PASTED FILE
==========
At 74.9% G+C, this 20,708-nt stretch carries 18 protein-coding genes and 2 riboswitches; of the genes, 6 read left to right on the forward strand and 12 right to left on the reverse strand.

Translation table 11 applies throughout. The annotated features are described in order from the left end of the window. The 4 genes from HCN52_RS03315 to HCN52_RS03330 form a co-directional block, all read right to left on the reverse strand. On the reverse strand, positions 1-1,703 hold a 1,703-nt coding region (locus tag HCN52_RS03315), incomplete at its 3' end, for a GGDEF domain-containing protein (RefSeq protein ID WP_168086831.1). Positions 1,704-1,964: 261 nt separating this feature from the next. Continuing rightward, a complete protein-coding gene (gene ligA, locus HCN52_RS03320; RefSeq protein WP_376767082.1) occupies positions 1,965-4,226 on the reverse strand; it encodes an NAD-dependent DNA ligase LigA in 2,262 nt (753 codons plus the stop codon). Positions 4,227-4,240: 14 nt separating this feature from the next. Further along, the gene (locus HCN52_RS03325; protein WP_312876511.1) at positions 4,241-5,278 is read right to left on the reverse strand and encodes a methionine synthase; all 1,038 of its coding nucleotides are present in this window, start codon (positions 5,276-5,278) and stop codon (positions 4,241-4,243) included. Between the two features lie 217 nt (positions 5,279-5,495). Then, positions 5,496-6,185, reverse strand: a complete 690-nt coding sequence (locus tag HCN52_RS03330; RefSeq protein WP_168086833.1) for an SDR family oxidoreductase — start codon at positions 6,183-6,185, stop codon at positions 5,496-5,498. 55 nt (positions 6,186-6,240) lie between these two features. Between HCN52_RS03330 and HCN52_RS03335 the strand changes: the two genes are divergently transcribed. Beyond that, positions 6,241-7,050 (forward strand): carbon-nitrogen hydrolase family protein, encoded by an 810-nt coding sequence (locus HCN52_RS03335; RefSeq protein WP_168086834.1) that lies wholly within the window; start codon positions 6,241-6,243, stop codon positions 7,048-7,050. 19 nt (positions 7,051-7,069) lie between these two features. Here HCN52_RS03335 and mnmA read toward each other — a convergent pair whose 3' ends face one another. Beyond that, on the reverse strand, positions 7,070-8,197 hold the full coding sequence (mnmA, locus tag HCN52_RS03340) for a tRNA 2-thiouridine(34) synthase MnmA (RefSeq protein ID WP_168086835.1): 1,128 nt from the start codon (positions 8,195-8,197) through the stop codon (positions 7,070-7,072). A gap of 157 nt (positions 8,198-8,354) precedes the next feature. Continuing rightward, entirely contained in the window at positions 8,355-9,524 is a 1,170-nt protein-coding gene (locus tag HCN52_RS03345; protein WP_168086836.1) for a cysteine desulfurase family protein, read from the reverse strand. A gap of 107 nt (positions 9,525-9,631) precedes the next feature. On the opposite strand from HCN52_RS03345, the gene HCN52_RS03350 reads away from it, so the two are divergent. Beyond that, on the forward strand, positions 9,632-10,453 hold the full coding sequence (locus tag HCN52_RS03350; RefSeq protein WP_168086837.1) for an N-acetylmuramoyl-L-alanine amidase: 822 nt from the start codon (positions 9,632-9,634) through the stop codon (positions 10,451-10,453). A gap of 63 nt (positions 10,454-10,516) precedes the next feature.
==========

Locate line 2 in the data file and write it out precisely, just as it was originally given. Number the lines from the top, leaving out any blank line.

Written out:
Translation table 11 applies throughout. The annotated features are described in order from the left end of the window. The 4 genes from HCN52_RS03315 to HCN52_RS03330 form a co-directional block, all read right to left on the reverse strand. On the reverse strand, positions 1-1,703 hold a 1,703-nt coding region (locus tag HCN52_RS03315), incomplete at its 3' end, for a GGDEF domain-containing protein (RefSeq protein ID WP_168086831.1). Positions 1,704-1,964: 261 nt separating this feature from the next. Continuing rightward, a complete protein-coding gene (gene ligA, locus HCN52_RS03320; RefSeq protein WP_376767082.1) occupies positions 1,965-4,226 on the reverse strand; it encodes an NAD-dependent DNA ligase LigA in 2,262 nt (753 codons plus the stop codon). Positions 4,227-4,240: 14 nt separating this feature from the next. Further along, the gene (locus HCN52_RS03325; protein WP_312876511.1) at positions 4,241-5,278 is read right to left on the reverse strand and encodes a methionine synthase; all 1,038 of its coding nucleotides are present in this window, start codon (positions 5,276-5,278) and stop codon (positions 4,241-4,243) included. Between the two features lie 217 nt (positions 5,279-5,495). Then, positions 5,496-6,185, reverse strand: a complete 690-nt coding sequence (locus tag HCN52_RS03330; RefSeq protein WP_168086833.1) for an SDR family oxidoreductase — start codon at positions 6,183-6,185, stop codon at positions 5,496-5,498. 55 nt (positions 6,186-6,240) lie between these two features. Between HCN52_RS03330 and HCN52_RS03335 the strand changes: the two genes are divergently transcribed. Beyond that, positions 6,241-7,050 (forward strand): carbon-nitrogen hydrolase family protein, encoded by an 810-nt coding sequence (locus HCN52_RS03335; RefSeq protein WP_168086834.1) that lies wholly within the window; start codon positions 6,241-6,243, stop codon positions 7,048-7,050. 19 nt (positions 7,051-7,069) lie between these two features. Here HCN52_RS03335 and mnmA read toward each other — a convergent pair whose 3' ends face one another. Beyond that, on the reverse strand, positions 7,070-8,197 hold the full coding sequence (mnmA, locus tag HCN52_RS03340) for a tRNA 2-thiouridine(34) synthase MnmA (RefSeq protein ID WP_168086835.1): 1,128 nt from the start codon (positions 8,195-8,197) through the stop codon (positions 7,070-7,072). A gap of 157 nt (positions 8,198-8,354) precedes the next feature. Continuing rightward, entirely contained in the window at positions 8,355-9,524 is a 1,170-nt protein-coding gene (locus tag HCN52_RS03345; protein WP_168086836.1) for a cysteine desulfurase family protein, read from the reverse strand. A gap of 107 nt (positions 9,525-9,631) precedes the next feature. On the opposite strand from HCN52_RS03345, the gene HCN52_RS03350 reads away from it, so the two are divergent. Beyond that, on the forward strand, positions 9,632-10,453 hold the full coding sequence (locus tag HCN52_RS03350; RefSeq protein WP_168086837.1) for an N-acetylmuramoyl-L-alanine amidase: 822 nt from the start codon (positions 9,632-9,634) through the stop codon (positions 10,451-10,453). A gap of 63 nt (positions 10,454-10,516) precedes the next feature.